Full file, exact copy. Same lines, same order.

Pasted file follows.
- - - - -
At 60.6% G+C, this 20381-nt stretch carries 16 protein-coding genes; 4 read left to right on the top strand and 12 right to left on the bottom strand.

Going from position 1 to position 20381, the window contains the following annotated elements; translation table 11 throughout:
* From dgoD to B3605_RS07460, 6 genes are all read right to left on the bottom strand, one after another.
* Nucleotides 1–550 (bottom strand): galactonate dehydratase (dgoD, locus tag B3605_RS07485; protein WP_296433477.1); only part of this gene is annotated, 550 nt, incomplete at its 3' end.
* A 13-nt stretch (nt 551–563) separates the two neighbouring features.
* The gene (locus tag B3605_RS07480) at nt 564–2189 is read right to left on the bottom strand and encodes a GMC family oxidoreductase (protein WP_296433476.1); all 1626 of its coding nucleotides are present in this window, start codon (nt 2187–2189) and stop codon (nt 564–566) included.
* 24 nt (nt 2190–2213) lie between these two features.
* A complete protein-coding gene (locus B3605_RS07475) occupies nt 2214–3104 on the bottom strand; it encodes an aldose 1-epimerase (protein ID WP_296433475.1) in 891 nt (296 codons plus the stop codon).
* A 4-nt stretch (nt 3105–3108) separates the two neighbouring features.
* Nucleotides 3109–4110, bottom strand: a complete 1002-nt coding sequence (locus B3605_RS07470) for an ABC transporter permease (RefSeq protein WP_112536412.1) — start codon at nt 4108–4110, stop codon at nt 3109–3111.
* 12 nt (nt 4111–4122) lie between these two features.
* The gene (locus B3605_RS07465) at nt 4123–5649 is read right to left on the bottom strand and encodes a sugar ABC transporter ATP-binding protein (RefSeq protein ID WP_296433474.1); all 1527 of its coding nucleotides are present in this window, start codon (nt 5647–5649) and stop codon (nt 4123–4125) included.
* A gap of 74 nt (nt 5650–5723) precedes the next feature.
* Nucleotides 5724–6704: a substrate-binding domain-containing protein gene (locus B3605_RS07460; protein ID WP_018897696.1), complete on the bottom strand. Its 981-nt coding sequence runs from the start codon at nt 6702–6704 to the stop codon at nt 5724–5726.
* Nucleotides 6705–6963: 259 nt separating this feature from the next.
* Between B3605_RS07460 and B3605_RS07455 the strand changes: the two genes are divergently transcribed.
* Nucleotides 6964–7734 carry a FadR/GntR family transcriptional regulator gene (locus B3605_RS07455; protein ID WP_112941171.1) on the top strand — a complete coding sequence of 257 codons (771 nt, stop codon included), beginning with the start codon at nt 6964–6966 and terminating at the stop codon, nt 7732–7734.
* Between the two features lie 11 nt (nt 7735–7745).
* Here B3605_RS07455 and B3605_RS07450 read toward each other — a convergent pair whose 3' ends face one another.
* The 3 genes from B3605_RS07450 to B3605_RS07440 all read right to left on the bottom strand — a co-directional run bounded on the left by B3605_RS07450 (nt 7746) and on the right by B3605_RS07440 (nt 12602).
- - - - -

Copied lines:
At 60.6% G+C, this 20381-nt stretch carries 16 protein-coding genes; 4 read left to right on the top strand and 12 right to left on the bottom strand.

Going from position 1 to position 20381, the window contains the following annotated elements; translation table 11 throughout:
* From dgoD to B3605_RS07460, 6 genes are all read right to left on the bottom strand, one after another.
* Nucleotides 1–550 (bottom strand): galactonate dehydratase (dgoD, locus tag B3605_RS07485; protein WP_296433477.1); only part of this gene is annotated, 550 nt, incomplete at its 3' end.
* A 13-nt stretch (nt 551–563) separates the two neighbouring features.
* The gene (locus tag B3605_RS07480) at nt 564–2189 is read right to left on the bottom strand and encodes a GMC family oxidoreductase (protein WP_296433476.1); all 1626 of its coding nucleotides are present in this window, start codon (nt 2187–2189) and stop codon (nt 564–566) included.
* 24 nt (nt 2190–2213) lie between these two features.
* A complete protein-coding gene (locus B3605_RS07475) occupies nt 2214–3104 on the bottom strand; it encodes an aldose 1-epimerase (protein ID WP_296433475.1) in 891 nt (296 codons plus the stop codon).
* A 4-nt stretch (nt 3105–3108) separates the two neighbouring features.
* Nucleotides 3109–4110, bottom strand: a complete 1002-nt coding sequence (locus B3605_RS07470) for an ABC transporter permease (RefSeq protein WP_112536412.1) — start codon at nt 4108–4110, stop codon at nt 3109–3111.
* 12 nt (nt 4111–4122) lie between these two features.
* The gene (locus B3605_RS07465) at nt 4123–5649 is read right to left on the bottom strand and encodes a sugar ABC transporter ATP-binding protein (RefSeq protein ID WP_296433474.1); all 1527 of its coding nucleotides are present in this window, start codon (nt 5647–5649) and stop codon (nt 4123–4125) included.
* A gap of 74 nt (nt 5650–5723) precedes the next feature.
* Nucleotides 5724–6704: a substrate-binding domain-containing protein gene (locus B3605_RS07460; protein ID WP_018897696.1), complete on the bottom strand. Its 981-nt coding sequence runs from the start codon at nt 6702–6704 to the stop codon at nt 5724–5726.
* Nucleotides 6705–6963: 259 nt separating this feature from the next.
* Between B3605_RS07460 and B3605_RS07455 the strand changes: the two genes are divergently transcribed.
* Nucleotides 6964–7734 carry a FadR/GntR family transcriptional regulator gene (locus B3605_RS07455; protein ID WP_112941171.1) on the top strand — a complete coding sequence of 257 codons (771 nt, stop codon included), beginning with the start codon at nt 6964–6966 and terminating at the stop codon, nt 7732–7734.
* Between the two features lie 11 nt (nt 7735–7745).
* Here B3605_RS07455 and B3605_RS07450 read toward each other — a convergent pair whose 3' ends face one another.
* The 3 genes from B3605_RS07450 to B3605_RS07440 all read right to left on the bottom strand — a co-directional run bounded on the left by B3605_RS07450 (nt 7746) and on the right by B3605_RS07440 (nt 12602).